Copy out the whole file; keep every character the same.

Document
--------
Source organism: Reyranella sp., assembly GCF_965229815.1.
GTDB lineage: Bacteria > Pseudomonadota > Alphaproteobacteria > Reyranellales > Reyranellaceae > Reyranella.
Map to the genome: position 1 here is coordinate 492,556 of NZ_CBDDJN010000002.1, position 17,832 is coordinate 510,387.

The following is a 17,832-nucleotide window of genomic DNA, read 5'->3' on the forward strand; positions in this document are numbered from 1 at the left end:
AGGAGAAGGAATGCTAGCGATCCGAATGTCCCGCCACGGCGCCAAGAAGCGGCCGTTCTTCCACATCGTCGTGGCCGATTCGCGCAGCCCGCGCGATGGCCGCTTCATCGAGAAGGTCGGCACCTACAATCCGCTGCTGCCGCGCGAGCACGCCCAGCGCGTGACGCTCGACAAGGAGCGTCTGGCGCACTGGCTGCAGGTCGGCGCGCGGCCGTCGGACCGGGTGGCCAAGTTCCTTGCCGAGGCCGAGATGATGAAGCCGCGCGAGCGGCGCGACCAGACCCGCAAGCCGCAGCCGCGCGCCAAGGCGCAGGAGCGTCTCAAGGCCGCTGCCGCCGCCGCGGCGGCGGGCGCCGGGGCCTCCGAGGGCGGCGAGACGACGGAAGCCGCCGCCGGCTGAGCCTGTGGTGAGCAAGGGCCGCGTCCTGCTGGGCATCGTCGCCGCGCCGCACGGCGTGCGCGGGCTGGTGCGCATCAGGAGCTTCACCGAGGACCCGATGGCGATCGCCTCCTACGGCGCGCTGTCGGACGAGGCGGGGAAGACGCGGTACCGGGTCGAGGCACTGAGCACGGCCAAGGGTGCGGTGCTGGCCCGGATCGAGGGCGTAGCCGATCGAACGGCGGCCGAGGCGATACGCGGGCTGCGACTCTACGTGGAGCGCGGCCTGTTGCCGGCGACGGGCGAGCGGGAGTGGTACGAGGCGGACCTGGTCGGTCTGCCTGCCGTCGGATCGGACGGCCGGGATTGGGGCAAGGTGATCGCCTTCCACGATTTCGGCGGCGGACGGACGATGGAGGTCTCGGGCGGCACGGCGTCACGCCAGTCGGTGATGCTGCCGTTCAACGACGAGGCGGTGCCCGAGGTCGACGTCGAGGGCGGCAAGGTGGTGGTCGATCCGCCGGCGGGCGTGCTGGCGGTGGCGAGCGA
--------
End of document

Source organism: Reyranella sp., assembly GCF_965229815.1.
GTDB lineage: Bacteria > Pseudomonadota > Alphaproteobacteria > Reyranellales > Reyranellaceae > Reyranella.
Map to the genome: position 1 here is coordinate 492,556 of NZ_CBDDJN010000002.1, position 17,832 is coordinate 510,387.

The following is a 17,832-nucleotide window of genomic DNA, read 5'->3' on the forward strand; positions in this document are numbered from 1 at the left end:
AGGAGAAGGAATGCTAGCGATCCGAATGTCCCGCCACGGCGCCAAGAAGCGGCCGTTCTTCCACATCGTCGTGGCCGATTCGCGCAGCCCGCGCGATGGCCGCTTCATCGAGAAGGTCGGCACCTACAATCCGCTGCTGCCGCGCGAGCACGCCCAGCGCGTGACGCTCGACAAGGAGCGTCTGGCGCACTGGCTGCAGGTCGGCGCGCGGCCGTCGGACCGGGTGGCCAAGTTCCTTGCCGAGGCCGAGATGATGAAGCCGCGCGAGCGGCGCGACCAGACCCGCAAGCCGCAGCCGCGCGCCAAGGCGCAGGAGCGTCTCAAGGCCGCTGCCGCCGCCGCGGCGGCGGGCGCCGGGGCCTCCGAGGGCGGCGAGACGACGGAAGCCGCCGCCGGCTGAGCCTGTGGTGAGCAAGGGCCGCGTCCTGCTGGGCATCGTCGCCGCGCCGCACGGCGTGCGCGGGCTGGTGCGCATCAGGAGCTTCACCGAGGACCCGATGGCGATCGCCTCCTACGGCGCGCTGTCGGACGAGGCGGGGAAGACGCGGTACCGGGTCGAGGCACTGAGCACGGCCAAGGGTGCGGTGCTGGCCCGGATCGAGGGCGTAGCCGATCGAACGGCGGCCGAGGCGATACGCGGGCTGCGACTCTACGTGGAGCGCGGCCTGTTGCCGGCGACGGGCGAGCGGGAGTGGTACGAGGCGGACCTGGTCGGTCTGCCTGCCGTCGGATCGGACGGCCGGGATTGGGGCAAGGTGATCGCCTTCCACGATTTCGGCGGCGGACGGACGATGGAGGTCTCGGGCGGCACGGCGTCACGCCAGTCGGTGATGCTGCCGTTCAACGACGAGGCGGTGCCCGAGGTCGACGTCGAGGGCGGCAAGGTGGTGGTCGATCCGCCGGCGGGCGTGCTGGCGGTGGCGAGCGA